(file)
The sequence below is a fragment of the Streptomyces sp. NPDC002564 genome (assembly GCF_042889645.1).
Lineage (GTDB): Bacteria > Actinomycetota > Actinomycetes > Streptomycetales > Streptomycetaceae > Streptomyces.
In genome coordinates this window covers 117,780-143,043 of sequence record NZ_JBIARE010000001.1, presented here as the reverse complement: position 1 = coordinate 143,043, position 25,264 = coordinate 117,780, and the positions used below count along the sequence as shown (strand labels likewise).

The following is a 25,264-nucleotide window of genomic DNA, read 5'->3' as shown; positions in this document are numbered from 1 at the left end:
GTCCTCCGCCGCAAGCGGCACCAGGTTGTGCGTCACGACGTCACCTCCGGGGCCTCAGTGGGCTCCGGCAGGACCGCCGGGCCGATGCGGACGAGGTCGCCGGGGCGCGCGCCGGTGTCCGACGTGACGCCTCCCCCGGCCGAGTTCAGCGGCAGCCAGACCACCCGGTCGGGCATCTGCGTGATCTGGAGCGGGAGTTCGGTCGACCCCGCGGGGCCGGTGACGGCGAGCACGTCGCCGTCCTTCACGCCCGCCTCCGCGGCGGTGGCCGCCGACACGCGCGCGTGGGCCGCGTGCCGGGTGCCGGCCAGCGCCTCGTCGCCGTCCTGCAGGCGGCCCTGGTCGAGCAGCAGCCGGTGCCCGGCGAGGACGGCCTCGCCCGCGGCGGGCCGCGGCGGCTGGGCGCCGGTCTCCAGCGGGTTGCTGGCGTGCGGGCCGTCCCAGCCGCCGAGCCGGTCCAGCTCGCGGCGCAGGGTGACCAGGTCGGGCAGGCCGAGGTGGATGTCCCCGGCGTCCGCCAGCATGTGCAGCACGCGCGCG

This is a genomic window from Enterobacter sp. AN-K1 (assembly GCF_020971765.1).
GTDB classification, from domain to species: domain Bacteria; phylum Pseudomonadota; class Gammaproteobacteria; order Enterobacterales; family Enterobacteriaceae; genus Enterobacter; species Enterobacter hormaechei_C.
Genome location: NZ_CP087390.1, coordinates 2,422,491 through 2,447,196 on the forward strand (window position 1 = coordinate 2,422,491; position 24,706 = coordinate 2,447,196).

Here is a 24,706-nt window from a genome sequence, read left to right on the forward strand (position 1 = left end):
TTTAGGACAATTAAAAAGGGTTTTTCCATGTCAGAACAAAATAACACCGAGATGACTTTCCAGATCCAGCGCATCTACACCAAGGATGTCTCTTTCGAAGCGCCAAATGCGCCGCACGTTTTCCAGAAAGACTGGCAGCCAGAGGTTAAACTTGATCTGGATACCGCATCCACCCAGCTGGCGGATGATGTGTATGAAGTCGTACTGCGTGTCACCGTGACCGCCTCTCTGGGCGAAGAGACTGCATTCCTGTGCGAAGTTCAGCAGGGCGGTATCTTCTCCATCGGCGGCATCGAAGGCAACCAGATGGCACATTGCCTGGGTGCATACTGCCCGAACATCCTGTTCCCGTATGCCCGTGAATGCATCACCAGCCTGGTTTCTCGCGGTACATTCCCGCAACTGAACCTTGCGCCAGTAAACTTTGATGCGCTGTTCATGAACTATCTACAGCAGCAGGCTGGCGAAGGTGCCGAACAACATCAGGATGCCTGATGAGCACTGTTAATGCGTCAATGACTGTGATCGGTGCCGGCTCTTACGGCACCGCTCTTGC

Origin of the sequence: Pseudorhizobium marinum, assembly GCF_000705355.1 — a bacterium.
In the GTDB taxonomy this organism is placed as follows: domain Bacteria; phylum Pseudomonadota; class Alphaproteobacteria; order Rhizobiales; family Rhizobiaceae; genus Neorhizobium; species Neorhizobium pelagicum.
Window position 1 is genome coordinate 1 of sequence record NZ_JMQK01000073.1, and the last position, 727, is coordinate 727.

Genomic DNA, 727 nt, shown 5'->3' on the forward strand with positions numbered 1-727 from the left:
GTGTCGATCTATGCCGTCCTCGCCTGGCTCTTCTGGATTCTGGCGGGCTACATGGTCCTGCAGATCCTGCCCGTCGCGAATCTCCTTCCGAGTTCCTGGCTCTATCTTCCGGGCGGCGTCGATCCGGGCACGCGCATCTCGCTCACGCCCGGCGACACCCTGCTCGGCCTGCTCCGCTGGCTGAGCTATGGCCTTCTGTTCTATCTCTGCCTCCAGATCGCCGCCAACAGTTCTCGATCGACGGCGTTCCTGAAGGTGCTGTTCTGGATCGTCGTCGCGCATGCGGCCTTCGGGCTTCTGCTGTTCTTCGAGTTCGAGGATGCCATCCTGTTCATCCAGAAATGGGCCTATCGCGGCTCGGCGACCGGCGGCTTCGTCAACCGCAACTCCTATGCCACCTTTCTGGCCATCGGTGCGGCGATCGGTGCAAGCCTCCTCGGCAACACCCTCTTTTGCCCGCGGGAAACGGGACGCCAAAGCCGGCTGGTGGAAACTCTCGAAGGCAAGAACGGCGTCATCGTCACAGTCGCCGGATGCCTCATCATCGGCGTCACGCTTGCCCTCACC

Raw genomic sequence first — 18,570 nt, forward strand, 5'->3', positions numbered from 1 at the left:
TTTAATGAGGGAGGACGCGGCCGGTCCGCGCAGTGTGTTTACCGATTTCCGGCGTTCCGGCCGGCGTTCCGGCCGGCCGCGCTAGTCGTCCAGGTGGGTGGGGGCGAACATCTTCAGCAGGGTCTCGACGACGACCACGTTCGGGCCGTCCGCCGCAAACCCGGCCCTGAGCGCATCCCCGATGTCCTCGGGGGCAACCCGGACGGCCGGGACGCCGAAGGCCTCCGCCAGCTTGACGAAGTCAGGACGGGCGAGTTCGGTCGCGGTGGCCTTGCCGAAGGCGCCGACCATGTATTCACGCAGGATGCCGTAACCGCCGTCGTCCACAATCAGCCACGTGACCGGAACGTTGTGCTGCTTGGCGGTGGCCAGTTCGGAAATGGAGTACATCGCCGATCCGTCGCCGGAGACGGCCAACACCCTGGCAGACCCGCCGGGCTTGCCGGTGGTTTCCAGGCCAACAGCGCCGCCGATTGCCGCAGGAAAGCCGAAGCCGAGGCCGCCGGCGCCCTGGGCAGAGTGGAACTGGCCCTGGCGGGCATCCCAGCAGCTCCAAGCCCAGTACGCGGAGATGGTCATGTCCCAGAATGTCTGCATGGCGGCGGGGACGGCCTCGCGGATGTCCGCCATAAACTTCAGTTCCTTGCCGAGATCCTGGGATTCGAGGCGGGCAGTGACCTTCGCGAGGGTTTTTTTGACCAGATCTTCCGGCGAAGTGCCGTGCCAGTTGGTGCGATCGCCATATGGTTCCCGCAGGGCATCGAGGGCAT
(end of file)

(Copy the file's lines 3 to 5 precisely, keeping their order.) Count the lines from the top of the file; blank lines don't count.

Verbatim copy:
In genome coordinates this window covers 117,780-143,043 of sequence record NZ_JBIARE010000001.1, presented here as the reverse complement: position 1 = coordinate 143,043, position 25,264 = coordinate 117,780, and the positions used below count along the sequence as shown (strand labels likewise).

The following is a 25,264-nucleotide window of genomic DNA, read 5'->3' as shown; positions in this document are numbered from 1 at the left end:
GTCCTCCGCCGCAAGCGGCACCAGGTTGTGCGTCACGACGTCACCTCCGGGGCCTCAGTGGGCTCCGGCAGGACCGCCGGGCCGATGCGGACGAGGTCGCCGGGGCGCGCGCCGGTGTCCGACGTGACGCCTCCCCCGGCCGAGTTCAGCGGCAGCCAGACCACCCGGTCGGGCATCTGCGTGATCTGGAGCGGGAGTTCGGTCGACCCCGCGGGGCCGGTGACGGCGAGCACGTCGCCGTCCTTCACGCCCGCCTCCGCGGCGGTGGCCGCCGACACGCGCGCGTGGGCCGCGTGCCGGGTGCCGGCCAGCGCCTCGTCGCCGTCCTGCAGGCGGCCCTGGTCGAGCAGCAGCCGGTGCCCGGCGAGGACGGCCTCGCCCGCGGCGGGCCGCGGCGGCTGGGCGCCGGTCTCCAGCGGGTTGCTGGCGTGCGGGCCGTCCCAGCCGCCGAGCCGGTCCAGCTCGCGGCGCAGGGTGACCAGGTCGGGCAGGCCGAGGTGGATGTCCCCGGCGTCCGCCAGCATGTGCAGCACGCGCGCG